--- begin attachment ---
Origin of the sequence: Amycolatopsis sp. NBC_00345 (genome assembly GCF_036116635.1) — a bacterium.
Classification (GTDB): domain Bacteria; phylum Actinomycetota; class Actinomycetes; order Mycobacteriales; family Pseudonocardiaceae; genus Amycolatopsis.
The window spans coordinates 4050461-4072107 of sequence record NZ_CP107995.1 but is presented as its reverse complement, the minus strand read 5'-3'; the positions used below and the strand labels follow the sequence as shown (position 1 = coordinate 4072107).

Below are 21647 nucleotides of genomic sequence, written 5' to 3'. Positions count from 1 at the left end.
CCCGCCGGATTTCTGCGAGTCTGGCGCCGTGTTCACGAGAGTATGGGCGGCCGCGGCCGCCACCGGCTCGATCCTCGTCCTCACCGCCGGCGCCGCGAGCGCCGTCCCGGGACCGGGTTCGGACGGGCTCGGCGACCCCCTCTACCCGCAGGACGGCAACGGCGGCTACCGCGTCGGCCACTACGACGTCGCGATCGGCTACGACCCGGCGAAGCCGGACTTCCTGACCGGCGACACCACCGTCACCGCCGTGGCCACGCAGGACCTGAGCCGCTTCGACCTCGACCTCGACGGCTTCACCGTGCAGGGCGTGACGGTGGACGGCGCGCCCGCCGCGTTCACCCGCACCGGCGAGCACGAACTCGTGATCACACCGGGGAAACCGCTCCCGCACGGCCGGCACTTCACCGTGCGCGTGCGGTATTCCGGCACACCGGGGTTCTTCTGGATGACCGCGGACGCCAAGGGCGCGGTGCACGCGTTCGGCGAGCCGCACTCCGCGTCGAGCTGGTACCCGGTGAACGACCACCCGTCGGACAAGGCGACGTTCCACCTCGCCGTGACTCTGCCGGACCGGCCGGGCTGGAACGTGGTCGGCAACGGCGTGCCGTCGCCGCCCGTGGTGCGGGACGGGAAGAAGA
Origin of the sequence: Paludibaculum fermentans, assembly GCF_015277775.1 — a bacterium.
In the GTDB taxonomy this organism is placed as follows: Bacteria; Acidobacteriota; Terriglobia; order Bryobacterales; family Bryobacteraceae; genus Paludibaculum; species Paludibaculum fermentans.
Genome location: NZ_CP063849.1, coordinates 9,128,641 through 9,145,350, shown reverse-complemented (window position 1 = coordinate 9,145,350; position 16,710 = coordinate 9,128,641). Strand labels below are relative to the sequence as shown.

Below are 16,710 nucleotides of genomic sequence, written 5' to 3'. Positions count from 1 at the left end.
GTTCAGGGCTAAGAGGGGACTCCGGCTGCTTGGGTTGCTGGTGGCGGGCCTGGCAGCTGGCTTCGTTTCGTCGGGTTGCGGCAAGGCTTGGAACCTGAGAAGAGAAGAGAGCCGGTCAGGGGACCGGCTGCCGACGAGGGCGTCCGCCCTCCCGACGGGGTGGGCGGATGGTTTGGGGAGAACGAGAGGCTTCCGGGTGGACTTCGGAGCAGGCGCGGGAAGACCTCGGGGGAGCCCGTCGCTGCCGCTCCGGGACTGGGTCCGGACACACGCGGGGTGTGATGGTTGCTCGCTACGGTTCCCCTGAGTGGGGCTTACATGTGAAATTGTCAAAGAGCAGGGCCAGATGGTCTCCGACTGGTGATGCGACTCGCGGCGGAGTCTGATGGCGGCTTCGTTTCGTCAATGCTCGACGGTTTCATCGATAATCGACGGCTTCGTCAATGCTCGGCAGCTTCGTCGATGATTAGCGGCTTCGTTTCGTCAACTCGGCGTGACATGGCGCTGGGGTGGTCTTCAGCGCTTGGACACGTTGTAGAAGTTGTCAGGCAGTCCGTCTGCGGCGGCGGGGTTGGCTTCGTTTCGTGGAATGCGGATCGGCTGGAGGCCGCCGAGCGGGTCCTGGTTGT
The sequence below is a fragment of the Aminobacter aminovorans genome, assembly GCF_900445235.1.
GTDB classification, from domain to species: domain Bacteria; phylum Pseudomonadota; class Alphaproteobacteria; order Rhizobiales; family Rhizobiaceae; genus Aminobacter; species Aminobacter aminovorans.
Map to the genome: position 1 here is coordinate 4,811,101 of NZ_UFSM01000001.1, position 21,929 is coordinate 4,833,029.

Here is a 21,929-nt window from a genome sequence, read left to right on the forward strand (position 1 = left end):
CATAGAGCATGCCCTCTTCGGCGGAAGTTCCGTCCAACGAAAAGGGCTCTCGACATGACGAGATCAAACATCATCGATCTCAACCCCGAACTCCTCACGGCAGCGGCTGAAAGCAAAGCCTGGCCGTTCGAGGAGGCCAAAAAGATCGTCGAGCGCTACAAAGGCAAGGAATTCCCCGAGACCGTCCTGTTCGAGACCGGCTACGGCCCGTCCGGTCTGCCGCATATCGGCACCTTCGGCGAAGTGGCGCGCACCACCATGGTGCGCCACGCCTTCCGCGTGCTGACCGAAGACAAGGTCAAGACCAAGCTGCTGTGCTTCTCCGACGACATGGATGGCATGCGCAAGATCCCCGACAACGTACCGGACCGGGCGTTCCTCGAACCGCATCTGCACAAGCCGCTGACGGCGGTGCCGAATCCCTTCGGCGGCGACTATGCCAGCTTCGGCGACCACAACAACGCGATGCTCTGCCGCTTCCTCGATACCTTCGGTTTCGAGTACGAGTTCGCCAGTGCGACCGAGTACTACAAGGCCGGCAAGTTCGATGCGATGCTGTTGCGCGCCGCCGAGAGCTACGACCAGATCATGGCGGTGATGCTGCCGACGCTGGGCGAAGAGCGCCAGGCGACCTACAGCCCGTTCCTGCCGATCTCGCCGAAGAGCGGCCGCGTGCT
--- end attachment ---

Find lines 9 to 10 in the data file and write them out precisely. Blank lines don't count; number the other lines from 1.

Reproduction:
Below are 16,710 nucleotides of genomic sequence, written 5' to 3'. Positions count from 1 at the left end.
GTTCAGGGCTAAGAGGGGACTCCGGCTGCTTGGGTTGCTGGTGGCGGGCCTGGCAGCTGGCTTCGTTTCGTCGGGTTGCGGCAAGGCTTGGAACCTGAGAAGAGAAGAGAGCCGGTCAGGGGACCGGCTGCCGACGAGGGCGTCCGCCCTCCCGACGGGGTGGGCGGATGGTTTGGGGAGAACGAGAGGCTTCCGGGTGGACTTCGGAGCAGGCGCGGGAAGACCTCGGGGGAGCCCGTCGCTGCCGCTCCGGGACTGGGTCCGGACACACGCGGGGTGTGATGGTTGCTCGCTACGGTTCCCCTGAGTGGGGCTTACATGTGAAATTGTCAAAGAGCAGGGCCAGATGGTCTCCGACTGGTGATGCGACTCGCGGCGGAGTCTGATGGCGGCTTCGTTTCGTCAATGCTCGACGGTTTCATCGATAATCGACGGCTTCGTCAATGCTCGGCAGCTTCGTCGATGATTAGCGGCTTCGTTTCGTCAACTCGGCGTGACATGGCGCTGGGGTGGTCTTCAGCGCTTGGACACGTTGTAGAAGTTGTCAGGCAGTCCGTCTGCGGCGGCGGGGTTGGCTTCGTTTCGTGGAATGCGGATCGGCTGGAGGCCGCCGAGCGGGTCCTGGTTGT